It’s a sad state of affairs indeed when bookstores have more assessment books than storybooks.
YEARS ago, when I was a merchandiser at a bookstore in Kuala Lumpur, the sales manager at a notable publisher tried in vain to persuade us to stock up on Roald Dahl’s books. Her reasons were anything but feeble because Roald Dahl is, indisputably, one of the greatest children’s story writers of all time. I mean, who doesn’t love The Twits or The BFG?
I found the sales manager legitimately convincing and I wanted to order in bulk so I could display Dahl’s books in a majestic and celebratory manner. My co-worker Kit, who was and still is in charge of the children’s book section, was more realistic. Despite being an avid reader herself and a passionate children’s book buyer, she limited her order. We can display the books and pay tribute, but in a more realistic manner, she said.
And I conceded, imagining, however, how much more wonderful the store would be when graced by Dahl’s presence writ large.
It was not until yesterday that I understood Kit’s rationale. Yes, Roald Dahl is well-loved – but only in countries where English is widely spoken do his books sell like hot cakes.
The problem, as I experienced recently, is that the majority of the children in Malaysia do not speak or read English fluently enough to read even The Twits, which is usually recommended for seven-year-olds.
My 10-year-old niece, who is an avid reader, said that almost all of her friends read Chinese books, and when I asked her to read The Twits she found it hard because there were way too many words unknown to her. Deep down, though, she knew the book was promisingly funny. To make her feel less intimidated by English books, I replaced Dahl with Liz Pichon’s Tom Gates. She found it easier to read and extremely funny.
That being said, I by no means think all our kids suck at English.
I am sure out there are many children capable of devouring the many books written in English, and they are the ones benefiting from all these wonderfully interesting children’s books by Dahl and the like. However, they aren’t enough to warrant a celebratory display of Dahl’s books in a major bookstore. So sad indeed.
You may think, well, there exists many good children’s books written in or translated into Chinese or Bahasa Malaysia – and I agree. But the problem is that there aren’t enough of them to help push our children’s reading to new heights. The excitement and visibility are not there, and a passion for reading is hard to ignite, let alone maintain.
Worse yet, some bookstores are selling more assessment books than storybooks. Assessment books are more profitable because parents are jumping onto the bandwagon of getting their kids ahead in the academic rat race. There simply is no time for stories, and storytellers can’t triumph over the Malaysian kids’ tuition teachers.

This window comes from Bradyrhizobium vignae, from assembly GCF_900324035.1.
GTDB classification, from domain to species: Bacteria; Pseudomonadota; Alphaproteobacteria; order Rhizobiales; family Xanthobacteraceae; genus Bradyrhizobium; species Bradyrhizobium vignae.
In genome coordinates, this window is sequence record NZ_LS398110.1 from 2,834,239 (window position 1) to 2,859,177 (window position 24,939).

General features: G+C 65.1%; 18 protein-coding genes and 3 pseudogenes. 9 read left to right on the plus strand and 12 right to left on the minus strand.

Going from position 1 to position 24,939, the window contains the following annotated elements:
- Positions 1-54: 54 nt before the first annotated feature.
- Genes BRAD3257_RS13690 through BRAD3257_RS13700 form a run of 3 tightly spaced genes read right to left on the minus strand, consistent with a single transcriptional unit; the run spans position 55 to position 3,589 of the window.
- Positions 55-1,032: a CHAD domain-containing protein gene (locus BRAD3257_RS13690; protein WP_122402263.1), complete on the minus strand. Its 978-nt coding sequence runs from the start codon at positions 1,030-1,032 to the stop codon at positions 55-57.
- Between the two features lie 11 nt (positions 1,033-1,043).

If my observations from my recent trip back to Kuala Lumpur are correct and my niece has painted me the right picture, then I hope something can be done for the sake of our children. Their situation is similar to mine when I was a little girl growing up and yearning to read all those wonderful tales I could see in books but could not because I didn’t know English. Like my niece, I used to have to circle many words so I could look them up in the dictionary and soon, my interest dwindled because of the hassle, and my confidence undermined.
Of course, it’s true that we need to preserve our own native language, and it’s true also that the English language is being taught at Malaysian schools. However, as most will concede, we end up being “half a barrel full” in all three languages.
A friend of mine who now resides in San Francisco puts it most aptly: “We are only seemingly trilingual. Because the Chinese people from China can hardly understand us. The English-speaking world mocks our accents, and the Malays, thanks to our kind friends, basically have to read our lips to understand us.”
How to teach my niece during her stay with me in Sydney? I was clueless at first. So I made a trip to the local library and picked up some books that are much easier.
As I explained the meanings of some the words she did not know, I was reminded of myself when I was her age. While correcting her pronunciation so her “one” and “want” don’t sound the same, I was as amused as I was intrigued.
These books aren’t to be read in such straight and spiky tones, I explained to her, the words are curvy and so should your sound be when pronouncing them. Only then can the story be felt and enjoyed.
My niece, having travelled and stayed with us for a month and who will be staying on for another three weeks, will have her English revamped so she can be introduced to the wonderful world of Roald Dahl.
Food for thought: Do we even introduce the classics to our future generations nowadays or are we way too busy getting them to do homework?
> Abby Wong hopes more kids will be able to enjoy English classics as it is a whole new world awaiting them.